Since I’m in pain and lazy, I’m going to illustrate how stupid the argument is by putting it in a table, side by side with a similarly lame argument.

Law of Conservation of Energy lame argument for an afterlife Example of begging the question
Premise Assume the existence of a “mind” separate to the brain, that controls the brain. (Let’s call this a soul, shall we?) Assume A.
Inference Energy is never lost, blah blah blah, some verbose crap here that distracts you from the assumption made up front. Introduce B, C, & D.
Remove B, C, & D.
Conclusion Therefore a soul exists and lives on after the body dies. Therefore A.

If you can’t see what’s wrong with that argument, you have “issues” with your logic. To be fair, the argument is normally sneaky about the assumption made up front, but it’s always there. The person making the argument puts a lot of effort into their argument inference… a lot. So much that it may be difficult to read, what with all the scientific jargon and elaborate sophisticated language. But none of that changes the fact that the energy lost in death can be perfectly explained by decomposition… or combustion in the case of cremation. Bullshit baffles brains but any argument that assumes its conclusion in the premise is wrong.

To clarify, this argument pretends to be scientific and logical because the argument inference tries to make out that some mysterious energy must be left over after a body dies, and that energy is the soul. Normally people respond only to the argument inference, as the writer intended, but the problem is that the argument always assumes this mystical energy existed separately from the body to begin with. Take away the entire argument inference, as lengthy and verbose as it is, and you will observe that the soul was already assumed to exist in the premise. It just wasn’t called a soul.

Edit… Here’s a real world example of a variation of the above argument, and as I explained in the post, it’s by a man who is as smug as he is stupid, but is keen to show how clever he thinks he is. From a debate group I was added to without asking a while back, so I tend to respond there but treat everything I see as fair game to share outside the group.


How I stopped believing in religion–Part Two (the rest)

By popular demand…. where popular means as requested by my one loyal reader, friend, and commenter from Sweden, here follows the second part. This one will be short.

By the time of my Confirmation as a Roman Catholic at fourteen years old, I was having serious doubts. I mean, I already didn’t believe in almost everything they taught in Sunday school, but as a teenager, I started thinking about other religions. I didn’t know any of them in detail, but I realized that was quite unnecessary.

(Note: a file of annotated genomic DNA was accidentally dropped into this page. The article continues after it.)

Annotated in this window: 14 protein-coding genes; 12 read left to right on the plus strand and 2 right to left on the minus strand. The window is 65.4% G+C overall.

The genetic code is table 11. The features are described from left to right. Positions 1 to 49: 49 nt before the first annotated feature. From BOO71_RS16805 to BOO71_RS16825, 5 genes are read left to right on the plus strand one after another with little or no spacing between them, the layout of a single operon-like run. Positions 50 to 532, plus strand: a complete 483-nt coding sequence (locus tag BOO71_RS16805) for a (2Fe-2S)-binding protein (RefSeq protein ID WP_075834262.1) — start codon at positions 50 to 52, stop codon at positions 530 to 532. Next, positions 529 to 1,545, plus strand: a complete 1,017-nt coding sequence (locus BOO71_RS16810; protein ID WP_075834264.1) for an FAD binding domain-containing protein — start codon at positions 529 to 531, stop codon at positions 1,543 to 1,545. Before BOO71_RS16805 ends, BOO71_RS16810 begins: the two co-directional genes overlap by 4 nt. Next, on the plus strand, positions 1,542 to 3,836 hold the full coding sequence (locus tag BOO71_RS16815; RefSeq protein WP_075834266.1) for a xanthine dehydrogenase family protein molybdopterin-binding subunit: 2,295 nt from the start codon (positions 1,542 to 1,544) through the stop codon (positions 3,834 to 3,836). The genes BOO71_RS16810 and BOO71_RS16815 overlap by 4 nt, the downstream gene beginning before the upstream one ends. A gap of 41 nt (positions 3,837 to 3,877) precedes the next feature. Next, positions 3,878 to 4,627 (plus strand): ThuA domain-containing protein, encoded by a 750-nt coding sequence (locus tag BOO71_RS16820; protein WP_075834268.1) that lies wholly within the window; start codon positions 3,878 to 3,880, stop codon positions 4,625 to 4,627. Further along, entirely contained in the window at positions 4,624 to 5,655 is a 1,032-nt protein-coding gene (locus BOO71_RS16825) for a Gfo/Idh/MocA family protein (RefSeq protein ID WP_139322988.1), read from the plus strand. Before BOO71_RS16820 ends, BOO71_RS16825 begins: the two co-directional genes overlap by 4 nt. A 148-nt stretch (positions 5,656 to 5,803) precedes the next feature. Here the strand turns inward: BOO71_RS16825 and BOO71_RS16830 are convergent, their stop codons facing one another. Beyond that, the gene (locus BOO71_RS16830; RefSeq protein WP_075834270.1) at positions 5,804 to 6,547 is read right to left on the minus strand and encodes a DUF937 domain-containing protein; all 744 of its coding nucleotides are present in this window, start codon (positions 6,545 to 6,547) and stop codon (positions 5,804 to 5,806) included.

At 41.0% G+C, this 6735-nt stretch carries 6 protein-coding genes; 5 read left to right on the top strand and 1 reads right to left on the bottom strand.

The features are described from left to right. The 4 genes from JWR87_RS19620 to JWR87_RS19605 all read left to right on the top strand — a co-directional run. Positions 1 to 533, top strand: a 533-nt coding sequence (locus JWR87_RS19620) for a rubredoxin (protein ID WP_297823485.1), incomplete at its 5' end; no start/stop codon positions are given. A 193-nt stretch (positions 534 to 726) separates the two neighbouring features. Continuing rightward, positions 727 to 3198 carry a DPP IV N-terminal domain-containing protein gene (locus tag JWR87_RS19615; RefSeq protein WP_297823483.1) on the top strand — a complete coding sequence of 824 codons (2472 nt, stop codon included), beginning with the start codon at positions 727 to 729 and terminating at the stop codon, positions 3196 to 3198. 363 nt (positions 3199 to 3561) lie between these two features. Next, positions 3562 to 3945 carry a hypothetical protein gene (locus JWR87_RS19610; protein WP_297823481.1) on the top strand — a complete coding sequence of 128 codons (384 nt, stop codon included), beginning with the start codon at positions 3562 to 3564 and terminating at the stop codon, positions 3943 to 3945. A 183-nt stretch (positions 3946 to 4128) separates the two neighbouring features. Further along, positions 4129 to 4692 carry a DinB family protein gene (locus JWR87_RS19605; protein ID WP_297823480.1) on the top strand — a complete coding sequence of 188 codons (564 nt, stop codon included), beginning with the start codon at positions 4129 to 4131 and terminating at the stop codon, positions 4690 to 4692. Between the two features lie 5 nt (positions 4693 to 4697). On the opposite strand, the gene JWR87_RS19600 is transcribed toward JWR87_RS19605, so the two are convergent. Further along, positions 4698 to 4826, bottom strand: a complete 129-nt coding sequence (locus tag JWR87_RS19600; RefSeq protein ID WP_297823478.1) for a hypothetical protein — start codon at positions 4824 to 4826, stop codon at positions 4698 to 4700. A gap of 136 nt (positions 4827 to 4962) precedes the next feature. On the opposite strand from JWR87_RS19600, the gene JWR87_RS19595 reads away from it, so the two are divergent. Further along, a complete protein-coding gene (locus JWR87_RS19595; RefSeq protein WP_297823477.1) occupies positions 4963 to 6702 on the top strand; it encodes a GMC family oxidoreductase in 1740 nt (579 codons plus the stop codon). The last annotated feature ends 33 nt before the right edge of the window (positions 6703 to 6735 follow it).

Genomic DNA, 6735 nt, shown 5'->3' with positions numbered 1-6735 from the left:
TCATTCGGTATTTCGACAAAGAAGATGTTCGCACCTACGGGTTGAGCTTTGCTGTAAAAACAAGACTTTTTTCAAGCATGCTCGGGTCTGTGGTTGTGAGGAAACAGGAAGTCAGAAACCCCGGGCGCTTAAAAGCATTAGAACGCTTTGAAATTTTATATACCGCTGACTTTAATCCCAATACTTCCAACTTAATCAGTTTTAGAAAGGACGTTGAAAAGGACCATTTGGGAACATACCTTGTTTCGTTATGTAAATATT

I realized that I was taught my religion was the One True Religion, but so were other people. Everybody I knew sincerely believed in Christianity, but other people sincerely believed in other religions. The only difference between us and and them was the location of birth and religion of our parents.

How could our god, who was so loving and good, sentence others to eternal punishment just for being born into the wrong religion? It makes no sense. There seems to be two ways people respond to this dilemma:

  1. Assume all religions contain some kind of universal truth, ignore the differences, and cherry pick what they have in common.
  2. Realize the truth – that the only thing in common is belief. Whether that’s an evolutionary need to believe or something else doesn’t matter.

Obviously I went with number two. I didn’t quite put it all together, not then, not at fourteen years old, but I did get closer at around sixteen when confronted by an atheist, and then it took me less than thirty seconds to realize that I was comfortable with rejecting everything about my religion. And all the other religions. (Actually I didn’t call myself an atheist until years later, and also didn’t come to grips with rejecting the idea of an afterlife. But that doesn’t matter here. This post is only about me saying goodbye to belief in religion.) If Christians can reject other religions without knowing their doctrines and belief systems, and for example Muslims can do the same, then so can I. I can reject them all. It isn’t about the subject of the belief, it is about belief itself. It doesn’t matter what god or belief system you grow up with, they are all very much the same. And they all indoctrinate you the same way. It would be illogical to assume any of them contain any truth.